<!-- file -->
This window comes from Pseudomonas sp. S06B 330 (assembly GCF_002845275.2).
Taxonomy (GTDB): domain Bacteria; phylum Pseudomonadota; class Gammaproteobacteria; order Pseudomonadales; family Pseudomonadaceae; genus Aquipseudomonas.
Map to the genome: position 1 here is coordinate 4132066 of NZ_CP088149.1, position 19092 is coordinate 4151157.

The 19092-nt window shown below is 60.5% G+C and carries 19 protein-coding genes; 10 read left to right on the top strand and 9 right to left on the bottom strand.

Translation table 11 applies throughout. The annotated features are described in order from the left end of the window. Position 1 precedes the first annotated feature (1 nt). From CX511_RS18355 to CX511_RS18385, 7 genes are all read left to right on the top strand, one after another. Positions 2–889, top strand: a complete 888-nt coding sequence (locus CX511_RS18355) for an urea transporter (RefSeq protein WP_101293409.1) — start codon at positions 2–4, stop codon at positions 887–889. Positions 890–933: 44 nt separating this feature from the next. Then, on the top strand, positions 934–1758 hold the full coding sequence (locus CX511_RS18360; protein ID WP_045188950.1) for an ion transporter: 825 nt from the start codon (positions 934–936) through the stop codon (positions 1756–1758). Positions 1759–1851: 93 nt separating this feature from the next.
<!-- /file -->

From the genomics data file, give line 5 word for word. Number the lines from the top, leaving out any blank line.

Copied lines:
Translation table 11 applies throughout. The annotated features are described in order from the left end of the window. Position 1 precedes the first annotated feature (1 nt). From CX511_RS18355 to CX511_RS18385, 7 genes are all read left to right on the top strand, one after another. Positions 2–889, top strand: a complete 888-nt coding sequence (locus CX511_RS18355) for an urea transporter (RefSeq protein WP_101293409.1) — start codon at positions 2–4, stop codon at positions 887–889. Positions 890–933: 44 nt separating this feature from the next. Then, on the top strand, positions 934–1758 hold the full coding sequence (locus CX511_RS18360; protein ID WP_045188950.1) for an ion transporter: 825 nt from the start codon (positions 934–936) through the stop codon (positions 1756–1758). Positions 1759–1851: 93 nt separating this feature from the next.